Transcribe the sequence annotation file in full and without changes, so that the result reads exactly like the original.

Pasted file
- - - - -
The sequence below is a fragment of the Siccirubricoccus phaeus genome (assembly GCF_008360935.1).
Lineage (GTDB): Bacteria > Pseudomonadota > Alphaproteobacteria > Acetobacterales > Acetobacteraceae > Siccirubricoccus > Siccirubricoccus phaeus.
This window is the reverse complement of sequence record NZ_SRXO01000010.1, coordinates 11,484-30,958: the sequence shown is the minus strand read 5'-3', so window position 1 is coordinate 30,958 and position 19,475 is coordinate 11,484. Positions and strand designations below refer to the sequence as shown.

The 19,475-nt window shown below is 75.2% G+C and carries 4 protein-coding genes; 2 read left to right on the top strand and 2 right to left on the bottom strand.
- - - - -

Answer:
The sequence below is a fragment of the Siccirubricoccus phaeus genome (assembly GCF_008360935.1).
Lineage (GTDB): Bacteria > Pseudomonadota > Alphaproteobacteria > Acetobacterales > Acetobacteraceae > Siccirubricoccus > Siccirubricoccus phaeus.
This window is the reverse complement of sequence record NZ_SRXO01000010.1, coordinates 11,484-30,958: the sequence shown is the minus strand read 5'-3', so window position 1 is coordinate 30,958 and position 19,475 is coordinate 11,484. Positions and strand designations below refer to the sequence as shown.

The 19,475-nt window shown below is 75.2% G+C and carries 4 protein-coding genes; 2 read left to right on the top strand and 2 right to left on the bottom strand.